Today is the 48th anniversary of President Kennedy’s assassination. I know it’s risky for a woman to give clues about her age, but I admit to remembering that day, now nearly (gulp) a half-century ago.
Two things about President Kennedy’s assassination stand out in my mind: the media’s non-stop coverage of it and the surprising bigotry of my then-neighbors in Rockville, Maryland that it exposed. The former is now a fixture of the American scene; hopefully the latter is less so.
As a little girl, I didn’t fully understand what was going on, but I knew that something important had happened because the usual TV fare of cartoons and kiddie shows had vanished, replaced with grim-looking men in white shirts and narrow ties endlessly reading bulletins. It was like a black-and-white grainy version of CNN, but on all the channels (no Disney Channel cable alternative to turn to).
Living in a D.C. suburb meant there was no local news respite either. The logistical details of JFK’s funeral constituted our local news. My parents were riveted to the television, which meant my little brother and I could mess about with our toys undisturbed. My dad, who had stood in the bitter cold in January 1961 to witness JFK’s inauguration, insisted we stand in the very long line to view the casket in the Capitol, but my brother couldn’t go the distance. I remember, to my enormous kid embarrassment, my mother having to knock on doors in a Capitol Hill neighborhood begging people to allow my brother to use their bathroom. After a couple of rounds of that, my mother was ready to take us home, and she did. Dad toughed it out, however.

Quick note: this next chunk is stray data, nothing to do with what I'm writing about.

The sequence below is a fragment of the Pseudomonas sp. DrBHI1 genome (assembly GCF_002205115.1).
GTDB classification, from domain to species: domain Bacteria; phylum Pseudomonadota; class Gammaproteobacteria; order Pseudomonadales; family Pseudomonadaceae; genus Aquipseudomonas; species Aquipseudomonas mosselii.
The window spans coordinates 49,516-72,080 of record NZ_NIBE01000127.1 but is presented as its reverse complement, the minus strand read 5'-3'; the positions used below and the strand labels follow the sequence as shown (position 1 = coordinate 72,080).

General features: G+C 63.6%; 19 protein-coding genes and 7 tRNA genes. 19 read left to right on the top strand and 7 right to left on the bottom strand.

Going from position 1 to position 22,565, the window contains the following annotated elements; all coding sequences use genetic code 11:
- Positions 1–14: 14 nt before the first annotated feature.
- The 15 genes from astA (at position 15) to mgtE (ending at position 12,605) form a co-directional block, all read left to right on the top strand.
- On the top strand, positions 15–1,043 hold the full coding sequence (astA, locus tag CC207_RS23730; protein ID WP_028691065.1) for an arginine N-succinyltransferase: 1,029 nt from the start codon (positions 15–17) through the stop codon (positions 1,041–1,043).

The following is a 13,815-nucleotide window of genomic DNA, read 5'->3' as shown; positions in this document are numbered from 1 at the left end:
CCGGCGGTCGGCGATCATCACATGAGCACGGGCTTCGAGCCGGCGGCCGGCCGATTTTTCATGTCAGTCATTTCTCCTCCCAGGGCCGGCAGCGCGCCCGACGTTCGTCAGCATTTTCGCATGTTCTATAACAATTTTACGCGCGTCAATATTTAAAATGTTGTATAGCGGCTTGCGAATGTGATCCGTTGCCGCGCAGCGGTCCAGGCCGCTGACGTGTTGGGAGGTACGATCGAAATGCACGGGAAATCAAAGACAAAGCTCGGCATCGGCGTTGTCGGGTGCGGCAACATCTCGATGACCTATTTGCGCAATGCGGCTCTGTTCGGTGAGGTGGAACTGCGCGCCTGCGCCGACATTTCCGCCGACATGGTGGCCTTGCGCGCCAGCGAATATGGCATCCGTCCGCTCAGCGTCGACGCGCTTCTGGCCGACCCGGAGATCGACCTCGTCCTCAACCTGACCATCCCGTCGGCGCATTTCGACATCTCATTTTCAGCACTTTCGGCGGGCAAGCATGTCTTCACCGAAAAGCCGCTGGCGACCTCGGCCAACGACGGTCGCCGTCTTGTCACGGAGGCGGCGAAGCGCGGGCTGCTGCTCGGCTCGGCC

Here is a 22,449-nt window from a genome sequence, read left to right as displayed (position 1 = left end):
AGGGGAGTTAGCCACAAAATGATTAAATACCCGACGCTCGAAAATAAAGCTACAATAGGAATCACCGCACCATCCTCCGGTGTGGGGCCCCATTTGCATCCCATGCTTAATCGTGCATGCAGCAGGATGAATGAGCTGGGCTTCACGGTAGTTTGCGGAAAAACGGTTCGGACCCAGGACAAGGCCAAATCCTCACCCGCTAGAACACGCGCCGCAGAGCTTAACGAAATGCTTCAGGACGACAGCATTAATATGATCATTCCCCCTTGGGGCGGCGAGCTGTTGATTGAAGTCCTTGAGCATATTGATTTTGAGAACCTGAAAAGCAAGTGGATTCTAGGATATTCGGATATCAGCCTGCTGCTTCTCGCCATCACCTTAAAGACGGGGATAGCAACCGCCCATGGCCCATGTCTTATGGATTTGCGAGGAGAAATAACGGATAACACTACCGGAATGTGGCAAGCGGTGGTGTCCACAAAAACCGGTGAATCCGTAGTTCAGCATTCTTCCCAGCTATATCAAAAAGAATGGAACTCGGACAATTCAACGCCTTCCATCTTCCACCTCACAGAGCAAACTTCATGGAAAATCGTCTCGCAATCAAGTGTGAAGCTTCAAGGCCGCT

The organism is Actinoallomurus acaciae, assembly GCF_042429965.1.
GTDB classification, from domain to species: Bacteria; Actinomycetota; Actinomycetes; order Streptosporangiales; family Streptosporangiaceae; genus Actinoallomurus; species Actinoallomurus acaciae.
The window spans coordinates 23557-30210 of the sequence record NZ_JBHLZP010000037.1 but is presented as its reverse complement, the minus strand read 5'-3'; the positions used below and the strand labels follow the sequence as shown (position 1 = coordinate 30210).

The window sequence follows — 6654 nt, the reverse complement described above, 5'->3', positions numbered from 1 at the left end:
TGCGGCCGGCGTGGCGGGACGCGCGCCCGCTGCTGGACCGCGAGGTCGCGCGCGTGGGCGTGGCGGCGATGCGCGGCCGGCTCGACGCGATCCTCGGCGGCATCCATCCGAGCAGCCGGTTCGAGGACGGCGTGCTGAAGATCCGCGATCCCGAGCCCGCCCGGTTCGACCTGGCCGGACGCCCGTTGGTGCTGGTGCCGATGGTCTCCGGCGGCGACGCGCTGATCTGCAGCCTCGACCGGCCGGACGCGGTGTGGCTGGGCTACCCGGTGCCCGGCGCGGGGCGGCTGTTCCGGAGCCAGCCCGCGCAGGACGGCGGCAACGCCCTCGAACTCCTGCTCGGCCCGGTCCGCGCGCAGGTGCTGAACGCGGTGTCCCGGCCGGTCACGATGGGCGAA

Nowadays, coverage of a national tragedy would likely be relegated to the news channels, and kids wouldn’t be deprived of their favorite cable programs. I don’t know if that’s a good thing or if it would deprive young Americans of the experience of mourning a national tragedy, even if they, like me in 1963, couldn’t totally comprehend what was going on.
On the day after the assassination, I learned how it feels to be “the other.” One of our next-door neighbors’ boys (who was about my age) cheerfully told me how it was good that “that Catholic” Kennedy was killed. This shocked me and I ran inside to tell my mother about it. Naturally, she knew the kid was repeating what he had heard from his parents (who must have known we were Catholics), and told me I should stay indoors for a while. For as long as that family lived next door to us, things were never quite the same.
I realize that bigotry reflects the darkness in the human heart, and that darkness is still with us, no matter how many sensitivity seminars people have to attend. But things have improved since 1963. Thanks to the sacrifices by those in the civil rights movement, it’s no longer acceptable to simply shrug at bigoted statements. In today’s society, we have more tolerant expectations for American behavior, and, nearly 50 years after JFK’s death, I see that as a sign of progress — a sign of a better America.